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Sexual Assault (Rape)

A sexual assault changes your life. Your body may heal quickly. But the emotional scars may last much longer. There's no easy way to recover from an assault. But getting the medical care and support you need is a good place to start.

Who is at risk for sexual assault?

No one is immune from sexual assault. Women, children, teens, older adults, and men of any age are at risk. Keep in mind that sexual assault is never your fault. Nothing you did caused it to happen. In many cases, the person who attacked you is someone you know or are related to. This is still a crime.

When to go to the emergency room (ER)

It can be very hard to tell others about a sexual assault. But it's important to seek medical and emotional care after an attack. A hospital emergency room is the best place to go for treatment. Most ER staff get special training in caring for sexual assault victims. They can offer emotional as well as medical support. And they can answer any questions you may have. Think about bringing a friend or family member with you. The presence of someone you know can help you feel safer. Many hospitals also have counselors who can guide you through the exam.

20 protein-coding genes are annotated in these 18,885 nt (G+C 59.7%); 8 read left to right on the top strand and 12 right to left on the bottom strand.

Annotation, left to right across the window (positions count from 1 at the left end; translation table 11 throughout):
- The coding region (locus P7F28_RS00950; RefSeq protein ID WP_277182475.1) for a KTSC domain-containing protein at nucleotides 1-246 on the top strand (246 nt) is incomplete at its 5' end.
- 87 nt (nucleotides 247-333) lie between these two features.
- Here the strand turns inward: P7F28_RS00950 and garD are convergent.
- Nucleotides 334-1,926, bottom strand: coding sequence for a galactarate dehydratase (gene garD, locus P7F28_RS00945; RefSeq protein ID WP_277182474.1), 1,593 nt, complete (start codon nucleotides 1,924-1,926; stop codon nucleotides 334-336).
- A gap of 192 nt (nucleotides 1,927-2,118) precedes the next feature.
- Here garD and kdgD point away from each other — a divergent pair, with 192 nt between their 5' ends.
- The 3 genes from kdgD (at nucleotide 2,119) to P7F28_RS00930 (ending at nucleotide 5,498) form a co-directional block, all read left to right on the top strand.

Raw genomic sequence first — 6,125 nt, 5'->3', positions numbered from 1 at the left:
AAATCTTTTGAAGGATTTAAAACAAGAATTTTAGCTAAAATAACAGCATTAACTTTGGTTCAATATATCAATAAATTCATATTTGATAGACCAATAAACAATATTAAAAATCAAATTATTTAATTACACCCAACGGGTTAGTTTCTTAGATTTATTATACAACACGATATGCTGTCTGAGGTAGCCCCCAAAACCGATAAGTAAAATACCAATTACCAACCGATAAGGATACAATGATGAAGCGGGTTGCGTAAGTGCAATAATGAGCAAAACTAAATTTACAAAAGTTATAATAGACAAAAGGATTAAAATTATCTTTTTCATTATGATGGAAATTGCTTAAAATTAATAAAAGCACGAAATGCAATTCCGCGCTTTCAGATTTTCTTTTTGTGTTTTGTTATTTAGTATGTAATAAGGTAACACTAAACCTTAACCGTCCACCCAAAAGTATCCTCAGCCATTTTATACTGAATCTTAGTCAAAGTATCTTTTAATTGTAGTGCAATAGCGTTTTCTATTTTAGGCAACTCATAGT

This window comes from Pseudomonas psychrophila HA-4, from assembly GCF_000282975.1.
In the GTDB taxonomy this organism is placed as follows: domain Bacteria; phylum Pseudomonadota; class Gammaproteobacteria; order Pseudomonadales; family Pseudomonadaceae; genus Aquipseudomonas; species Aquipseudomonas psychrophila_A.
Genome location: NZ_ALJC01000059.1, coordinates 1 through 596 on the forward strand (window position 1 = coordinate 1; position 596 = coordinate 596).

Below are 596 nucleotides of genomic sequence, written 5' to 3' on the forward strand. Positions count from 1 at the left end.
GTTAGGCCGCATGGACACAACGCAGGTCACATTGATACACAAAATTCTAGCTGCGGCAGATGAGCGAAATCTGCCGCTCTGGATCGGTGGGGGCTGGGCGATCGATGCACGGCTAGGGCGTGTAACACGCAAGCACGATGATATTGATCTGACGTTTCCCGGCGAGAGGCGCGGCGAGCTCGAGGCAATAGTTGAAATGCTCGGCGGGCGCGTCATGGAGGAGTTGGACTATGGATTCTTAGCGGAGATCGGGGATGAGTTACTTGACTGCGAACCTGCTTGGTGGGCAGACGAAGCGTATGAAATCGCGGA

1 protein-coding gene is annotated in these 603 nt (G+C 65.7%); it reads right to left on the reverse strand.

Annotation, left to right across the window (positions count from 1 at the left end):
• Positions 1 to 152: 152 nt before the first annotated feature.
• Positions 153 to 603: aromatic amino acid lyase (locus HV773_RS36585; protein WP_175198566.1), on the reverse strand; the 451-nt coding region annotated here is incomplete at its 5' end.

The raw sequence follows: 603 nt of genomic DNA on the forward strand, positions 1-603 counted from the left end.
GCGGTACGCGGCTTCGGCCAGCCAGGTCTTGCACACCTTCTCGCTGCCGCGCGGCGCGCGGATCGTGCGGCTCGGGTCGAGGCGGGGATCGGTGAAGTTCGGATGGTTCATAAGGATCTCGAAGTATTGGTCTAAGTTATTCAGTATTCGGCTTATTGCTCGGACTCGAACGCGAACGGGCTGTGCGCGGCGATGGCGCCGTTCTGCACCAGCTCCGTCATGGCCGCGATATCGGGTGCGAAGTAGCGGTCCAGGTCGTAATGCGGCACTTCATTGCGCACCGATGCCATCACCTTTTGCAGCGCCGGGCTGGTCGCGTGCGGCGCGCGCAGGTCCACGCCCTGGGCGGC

After an assault

It's extremely difficult, but try not to clean any part of your body after the assault. This means don't shower, wash your hands, change clothes, clean your teeth, brush your hair, or use the bathroom before going to the hospital. This helps preserve signs of the assault. It can make it easier to get evidence to prosecute your attacker.

To learn more

For support services after a sexual assault, contact:

  • Rape, Abuse, and Incest National Network: 800-656-HOPE (800-656-4673)

  • National Center for Victims of Crime:

Online Medical Reviewer: Marianne Fraser MSN RN
Online Medical Reviewer: Paul Ballas MD
Online Medical Reviewer: Raymond Kent Turley BSN MSN RN
Date Last Reviewed: 12/1/2019
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